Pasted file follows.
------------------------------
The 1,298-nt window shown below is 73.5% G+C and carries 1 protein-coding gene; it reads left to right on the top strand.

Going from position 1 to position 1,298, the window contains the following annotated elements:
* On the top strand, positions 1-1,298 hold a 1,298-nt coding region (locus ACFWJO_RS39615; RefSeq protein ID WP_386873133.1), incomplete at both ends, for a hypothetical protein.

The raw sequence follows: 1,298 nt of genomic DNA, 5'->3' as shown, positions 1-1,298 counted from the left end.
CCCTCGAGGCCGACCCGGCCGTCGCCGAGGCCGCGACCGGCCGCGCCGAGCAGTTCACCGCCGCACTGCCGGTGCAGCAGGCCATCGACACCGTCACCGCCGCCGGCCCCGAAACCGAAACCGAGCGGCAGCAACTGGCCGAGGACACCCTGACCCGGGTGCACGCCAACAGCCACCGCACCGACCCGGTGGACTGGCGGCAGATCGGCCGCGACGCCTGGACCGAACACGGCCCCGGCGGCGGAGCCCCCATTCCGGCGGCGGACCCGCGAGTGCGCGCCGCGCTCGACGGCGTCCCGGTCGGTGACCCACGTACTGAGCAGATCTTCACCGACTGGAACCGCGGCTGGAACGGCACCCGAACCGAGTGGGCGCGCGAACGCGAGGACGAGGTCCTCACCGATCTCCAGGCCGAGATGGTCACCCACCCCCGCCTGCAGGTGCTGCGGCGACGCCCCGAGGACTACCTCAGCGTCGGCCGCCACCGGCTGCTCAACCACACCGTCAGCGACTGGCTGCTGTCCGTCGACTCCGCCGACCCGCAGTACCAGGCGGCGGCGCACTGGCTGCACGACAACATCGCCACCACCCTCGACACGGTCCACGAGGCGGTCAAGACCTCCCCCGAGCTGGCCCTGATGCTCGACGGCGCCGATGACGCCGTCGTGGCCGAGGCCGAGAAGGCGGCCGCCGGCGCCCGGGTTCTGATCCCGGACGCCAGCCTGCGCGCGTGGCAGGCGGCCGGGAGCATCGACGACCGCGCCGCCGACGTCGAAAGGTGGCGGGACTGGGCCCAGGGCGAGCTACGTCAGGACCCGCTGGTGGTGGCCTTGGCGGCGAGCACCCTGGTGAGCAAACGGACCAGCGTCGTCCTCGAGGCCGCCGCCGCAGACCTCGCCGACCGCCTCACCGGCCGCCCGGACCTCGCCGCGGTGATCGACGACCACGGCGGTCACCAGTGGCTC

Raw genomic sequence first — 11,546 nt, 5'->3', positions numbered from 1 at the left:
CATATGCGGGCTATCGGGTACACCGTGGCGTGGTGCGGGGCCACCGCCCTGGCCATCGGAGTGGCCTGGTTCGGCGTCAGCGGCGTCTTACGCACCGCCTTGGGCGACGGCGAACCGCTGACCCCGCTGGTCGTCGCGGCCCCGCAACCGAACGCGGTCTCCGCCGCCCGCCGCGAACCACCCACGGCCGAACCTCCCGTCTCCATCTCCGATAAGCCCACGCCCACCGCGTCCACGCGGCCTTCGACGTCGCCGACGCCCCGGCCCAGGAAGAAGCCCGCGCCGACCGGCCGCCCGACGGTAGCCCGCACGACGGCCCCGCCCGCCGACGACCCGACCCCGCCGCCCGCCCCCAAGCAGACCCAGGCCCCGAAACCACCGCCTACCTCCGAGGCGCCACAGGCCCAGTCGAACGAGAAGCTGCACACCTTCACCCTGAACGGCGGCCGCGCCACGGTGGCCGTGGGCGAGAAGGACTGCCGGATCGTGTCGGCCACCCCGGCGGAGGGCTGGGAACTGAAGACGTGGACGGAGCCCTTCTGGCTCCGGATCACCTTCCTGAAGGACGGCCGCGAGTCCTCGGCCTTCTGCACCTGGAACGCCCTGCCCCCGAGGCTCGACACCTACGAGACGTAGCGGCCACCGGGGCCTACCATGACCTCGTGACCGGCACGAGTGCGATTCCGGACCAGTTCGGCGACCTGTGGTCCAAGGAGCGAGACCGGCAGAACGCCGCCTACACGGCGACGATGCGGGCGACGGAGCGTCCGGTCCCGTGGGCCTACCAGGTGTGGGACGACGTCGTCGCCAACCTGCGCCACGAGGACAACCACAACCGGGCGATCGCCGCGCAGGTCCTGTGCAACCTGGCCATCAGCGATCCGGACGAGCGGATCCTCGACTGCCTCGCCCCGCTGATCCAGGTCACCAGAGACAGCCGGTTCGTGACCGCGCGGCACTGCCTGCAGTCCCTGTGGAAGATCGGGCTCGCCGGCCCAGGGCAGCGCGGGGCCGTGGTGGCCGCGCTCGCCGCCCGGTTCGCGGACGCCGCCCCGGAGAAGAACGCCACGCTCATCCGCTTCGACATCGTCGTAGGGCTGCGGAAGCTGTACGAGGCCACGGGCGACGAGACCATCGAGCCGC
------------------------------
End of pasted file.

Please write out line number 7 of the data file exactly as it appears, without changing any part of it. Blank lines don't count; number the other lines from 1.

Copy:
CATATGCGGGCTATCGGGTACACCGTGGCGTGGTGCGGGGCCACCGCCCTGGCCATCGGAGTGGCCTGGTTCGGCGTCAGCGGCGTCTTACGCACCGCCTTGGGCGACGGCGAACCGCTGACCCCGCTGGTCGTCGCGGCCCCGCAACCGAACGCGGTCTCCGCCGCCCGCCGCGAACCACCCACGGCCGAACCTCCCGTCTCCATCTCCGATAAGCCCACGCCCACCGCGTCCACGCGGCCTTCGACGTCGCCGACGCCCCGGCCCAGGAAGAAGCCCGCGCCGACCGGCCGCCCGACGGTAGCCCGCACGACGGCCCCGCCCGCCGACGACCCGACCCCGCCGCCCGCCCCCAAGCAGACCCAGGCCCCGAAACCACCGCCTACCTCCGAGGCGCCACAGGCCCAGTCGAACGAGAAGCTGCACACCTTCACCCTGAACGGCGGCCGCGCCACGGTGGCCGTGGGCGAGAAGGACTGCCGGATCGTGTCGGCCACCCCGGCGGAGGGCTGGGAACTGAAGACGTGGACGGAGCCCTTCTGGCTCCGGATCACCTTCCTGAAGGACGGCCGCGAGTCCTCGGCCTTCTGCACCTGGAACGCCCTGCCCCCGAGGCTCGACACCTACGAGACGTAGCGGCCACCGGGGCCTACCATGACCTCGTGACCGGCACGAGTGCGATTCCGGACCAGTTCGGCGACCTGTGGTCCAAGGAGCGAGACCGGCAGAACGCCGCCTACACGGCGACGATGCGGGCGACGGAGCGTCCGGTCCCGTGGGCCTACCAGGTGTGGGACGACGTCGTCGCCAACCTGCGCCACGAGGACAACCACAACCGGGCGATCGCCGCGCAGGTCCTGTGCAACCTGGCCATCAGCGATCCGGACGAGCGGATCCTCGACTGCCTCGCCCCGCTGATCCAGGTCACCAGAGACAGCCGGTTCGTGACCGCGCGGCACTGCCTGCAGTCCCTGTGGAAGATCGGGCTCGCCGGCCCAGGGCAGCGCGGGGCCGTGGTGGCCGCGCTCGCCGCCCGGTTCGCGGACGCCGCCCCGGAGAAGAACGCCACGCTCATCCGCTTCGACATCGTCGTAGGGCTGCGGAAGCTGTACGAGGCCACGGGCGACGAGACCATCGAGCCGC